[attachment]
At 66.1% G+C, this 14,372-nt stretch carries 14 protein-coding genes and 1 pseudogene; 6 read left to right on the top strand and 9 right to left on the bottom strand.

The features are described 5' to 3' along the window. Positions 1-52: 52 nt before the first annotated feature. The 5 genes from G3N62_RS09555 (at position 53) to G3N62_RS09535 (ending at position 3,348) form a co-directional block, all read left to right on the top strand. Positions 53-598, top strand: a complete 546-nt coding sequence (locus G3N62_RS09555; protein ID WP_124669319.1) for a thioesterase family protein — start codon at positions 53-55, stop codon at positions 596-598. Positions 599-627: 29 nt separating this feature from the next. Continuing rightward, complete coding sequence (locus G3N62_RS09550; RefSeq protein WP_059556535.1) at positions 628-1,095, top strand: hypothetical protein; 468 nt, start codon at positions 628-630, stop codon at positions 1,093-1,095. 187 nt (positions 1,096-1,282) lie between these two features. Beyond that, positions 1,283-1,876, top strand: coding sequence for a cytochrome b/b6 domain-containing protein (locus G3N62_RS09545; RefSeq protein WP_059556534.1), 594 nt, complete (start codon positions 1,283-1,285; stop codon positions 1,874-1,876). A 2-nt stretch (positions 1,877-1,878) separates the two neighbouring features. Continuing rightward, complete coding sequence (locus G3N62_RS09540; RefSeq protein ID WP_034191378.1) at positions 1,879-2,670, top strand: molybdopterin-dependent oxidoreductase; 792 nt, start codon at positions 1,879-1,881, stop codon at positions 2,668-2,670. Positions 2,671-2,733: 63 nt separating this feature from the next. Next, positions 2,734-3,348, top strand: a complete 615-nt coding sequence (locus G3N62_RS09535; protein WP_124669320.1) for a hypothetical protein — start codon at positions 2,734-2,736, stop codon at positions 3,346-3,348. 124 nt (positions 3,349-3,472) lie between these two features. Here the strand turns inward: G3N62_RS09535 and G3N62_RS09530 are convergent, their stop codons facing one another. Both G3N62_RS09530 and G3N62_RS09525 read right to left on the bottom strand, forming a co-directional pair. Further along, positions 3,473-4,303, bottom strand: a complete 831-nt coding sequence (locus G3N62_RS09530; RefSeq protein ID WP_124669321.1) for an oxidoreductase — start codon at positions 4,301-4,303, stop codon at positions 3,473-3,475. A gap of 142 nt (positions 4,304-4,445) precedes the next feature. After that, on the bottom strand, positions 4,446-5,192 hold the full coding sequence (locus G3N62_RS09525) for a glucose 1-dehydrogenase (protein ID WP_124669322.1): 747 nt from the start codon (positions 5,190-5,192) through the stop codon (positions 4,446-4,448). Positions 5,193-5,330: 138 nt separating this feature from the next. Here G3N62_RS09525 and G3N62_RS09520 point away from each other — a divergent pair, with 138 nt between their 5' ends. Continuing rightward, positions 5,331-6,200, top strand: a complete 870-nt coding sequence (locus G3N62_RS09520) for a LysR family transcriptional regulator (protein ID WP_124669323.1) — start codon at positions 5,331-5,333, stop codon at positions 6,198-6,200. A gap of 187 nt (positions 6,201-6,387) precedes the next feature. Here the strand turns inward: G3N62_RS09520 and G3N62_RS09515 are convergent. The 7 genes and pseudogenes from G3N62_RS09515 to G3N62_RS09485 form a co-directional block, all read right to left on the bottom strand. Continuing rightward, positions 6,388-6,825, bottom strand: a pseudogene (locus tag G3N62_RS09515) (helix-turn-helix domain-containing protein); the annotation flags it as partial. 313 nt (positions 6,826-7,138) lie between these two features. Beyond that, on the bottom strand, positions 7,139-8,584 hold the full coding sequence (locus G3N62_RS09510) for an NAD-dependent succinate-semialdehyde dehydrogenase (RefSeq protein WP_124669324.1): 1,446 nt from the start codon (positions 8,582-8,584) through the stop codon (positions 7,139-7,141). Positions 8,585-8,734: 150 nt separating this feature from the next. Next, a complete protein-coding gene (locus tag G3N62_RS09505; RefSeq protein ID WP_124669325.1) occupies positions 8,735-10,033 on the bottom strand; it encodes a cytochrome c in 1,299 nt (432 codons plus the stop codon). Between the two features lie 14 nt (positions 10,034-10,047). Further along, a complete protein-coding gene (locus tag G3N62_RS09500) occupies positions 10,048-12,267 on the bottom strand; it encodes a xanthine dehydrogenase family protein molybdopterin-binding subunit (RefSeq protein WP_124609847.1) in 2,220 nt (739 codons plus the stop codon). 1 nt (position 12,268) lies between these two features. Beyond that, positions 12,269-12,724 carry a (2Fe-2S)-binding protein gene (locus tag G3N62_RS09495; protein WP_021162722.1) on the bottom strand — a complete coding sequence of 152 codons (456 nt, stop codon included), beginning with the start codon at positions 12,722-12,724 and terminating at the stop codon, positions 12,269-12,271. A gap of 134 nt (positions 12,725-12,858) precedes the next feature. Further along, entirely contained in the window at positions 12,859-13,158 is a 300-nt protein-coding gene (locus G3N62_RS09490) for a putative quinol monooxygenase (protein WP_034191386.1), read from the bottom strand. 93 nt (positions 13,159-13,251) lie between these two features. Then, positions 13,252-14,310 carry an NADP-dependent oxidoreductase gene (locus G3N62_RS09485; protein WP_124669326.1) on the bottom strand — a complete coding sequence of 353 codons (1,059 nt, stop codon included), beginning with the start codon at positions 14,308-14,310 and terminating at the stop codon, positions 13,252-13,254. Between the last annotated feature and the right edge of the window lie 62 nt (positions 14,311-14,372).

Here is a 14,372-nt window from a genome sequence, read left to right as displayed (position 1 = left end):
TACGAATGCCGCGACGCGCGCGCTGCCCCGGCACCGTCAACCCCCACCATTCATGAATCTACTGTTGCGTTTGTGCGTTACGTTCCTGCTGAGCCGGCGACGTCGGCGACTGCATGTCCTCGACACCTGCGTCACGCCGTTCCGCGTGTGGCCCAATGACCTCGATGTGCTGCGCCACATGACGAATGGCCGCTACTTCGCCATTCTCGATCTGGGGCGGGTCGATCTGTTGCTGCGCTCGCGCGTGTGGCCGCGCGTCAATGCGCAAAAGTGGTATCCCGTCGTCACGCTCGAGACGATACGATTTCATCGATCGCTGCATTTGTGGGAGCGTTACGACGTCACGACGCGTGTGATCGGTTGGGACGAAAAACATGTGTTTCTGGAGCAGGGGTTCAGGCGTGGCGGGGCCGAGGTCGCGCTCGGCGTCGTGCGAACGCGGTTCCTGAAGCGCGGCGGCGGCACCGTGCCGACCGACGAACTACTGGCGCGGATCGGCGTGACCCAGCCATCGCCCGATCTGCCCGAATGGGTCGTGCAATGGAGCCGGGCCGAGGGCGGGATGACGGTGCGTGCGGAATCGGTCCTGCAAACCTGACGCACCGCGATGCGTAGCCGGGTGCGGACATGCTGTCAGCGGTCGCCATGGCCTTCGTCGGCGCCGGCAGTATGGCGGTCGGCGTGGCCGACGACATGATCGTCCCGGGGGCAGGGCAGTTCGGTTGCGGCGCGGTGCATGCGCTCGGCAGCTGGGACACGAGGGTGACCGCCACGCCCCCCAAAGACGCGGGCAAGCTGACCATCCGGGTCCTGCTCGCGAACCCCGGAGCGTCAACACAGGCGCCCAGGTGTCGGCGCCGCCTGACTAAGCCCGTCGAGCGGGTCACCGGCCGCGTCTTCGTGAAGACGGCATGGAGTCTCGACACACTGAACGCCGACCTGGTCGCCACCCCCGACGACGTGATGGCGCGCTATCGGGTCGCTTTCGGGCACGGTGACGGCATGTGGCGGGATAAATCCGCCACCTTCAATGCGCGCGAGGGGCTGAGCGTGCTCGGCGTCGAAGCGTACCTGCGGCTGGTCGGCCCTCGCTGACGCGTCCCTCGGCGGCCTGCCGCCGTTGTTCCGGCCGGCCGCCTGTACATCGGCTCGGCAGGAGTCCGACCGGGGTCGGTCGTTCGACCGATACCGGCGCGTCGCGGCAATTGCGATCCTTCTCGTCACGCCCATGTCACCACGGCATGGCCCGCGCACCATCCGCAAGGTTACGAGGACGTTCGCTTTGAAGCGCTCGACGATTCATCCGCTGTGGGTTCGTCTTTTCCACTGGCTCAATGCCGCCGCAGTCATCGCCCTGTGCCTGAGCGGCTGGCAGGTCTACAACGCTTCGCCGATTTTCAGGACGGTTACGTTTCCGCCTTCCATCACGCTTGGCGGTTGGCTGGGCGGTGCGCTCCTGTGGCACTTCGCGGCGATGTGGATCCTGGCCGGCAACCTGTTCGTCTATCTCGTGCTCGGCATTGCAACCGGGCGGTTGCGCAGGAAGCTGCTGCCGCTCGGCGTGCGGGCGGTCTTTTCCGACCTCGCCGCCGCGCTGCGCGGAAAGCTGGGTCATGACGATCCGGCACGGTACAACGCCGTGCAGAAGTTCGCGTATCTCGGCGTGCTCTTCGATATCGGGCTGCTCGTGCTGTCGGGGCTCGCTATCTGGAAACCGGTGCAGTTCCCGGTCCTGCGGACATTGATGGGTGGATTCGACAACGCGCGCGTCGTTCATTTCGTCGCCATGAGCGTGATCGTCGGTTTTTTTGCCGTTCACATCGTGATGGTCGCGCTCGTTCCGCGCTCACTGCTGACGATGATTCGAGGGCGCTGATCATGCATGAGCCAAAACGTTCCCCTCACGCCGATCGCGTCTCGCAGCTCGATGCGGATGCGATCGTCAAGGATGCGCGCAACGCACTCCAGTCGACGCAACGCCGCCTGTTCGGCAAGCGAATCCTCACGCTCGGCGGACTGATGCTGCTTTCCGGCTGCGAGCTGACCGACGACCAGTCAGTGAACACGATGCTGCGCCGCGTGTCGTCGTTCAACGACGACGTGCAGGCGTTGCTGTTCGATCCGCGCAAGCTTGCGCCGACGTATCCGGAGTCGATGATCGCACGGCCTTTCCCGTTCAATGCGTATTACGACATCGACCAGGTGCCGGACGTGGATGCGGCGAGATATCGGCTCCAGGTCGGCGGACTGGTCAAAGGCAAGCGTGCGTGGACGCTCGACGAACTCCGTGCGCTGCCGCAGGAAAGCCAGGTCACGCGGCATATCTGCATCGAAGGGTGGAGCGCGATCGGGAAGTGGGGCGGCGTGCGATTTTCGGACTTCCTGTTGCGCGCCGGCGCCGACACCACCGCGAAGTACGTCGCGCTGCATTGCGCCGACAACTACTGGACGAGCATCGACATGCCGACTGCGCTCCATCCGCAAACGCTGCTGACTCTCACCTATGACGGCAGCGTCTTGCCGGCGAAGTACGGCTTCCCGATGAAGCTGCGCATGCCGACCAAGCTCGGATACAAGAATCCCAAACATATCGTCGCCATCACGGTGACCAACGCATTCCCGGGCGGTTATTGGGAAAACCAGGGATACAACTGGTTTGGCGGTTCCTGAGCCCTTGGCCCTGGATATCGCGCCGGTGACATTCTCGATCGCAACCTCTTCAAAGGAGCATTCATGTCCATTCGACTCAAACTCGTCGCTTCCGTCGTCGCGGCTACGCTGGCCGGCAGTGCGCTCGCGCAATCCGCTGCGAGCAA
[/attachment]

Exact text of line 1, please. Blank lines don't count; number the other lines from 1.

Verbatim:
At 66.1% G+C, this 14,372-nt stretch carries 14 protein-coding genes and 1 pseudogene; 6 read left to right on the top strand and 9 right to left on the bottom strand.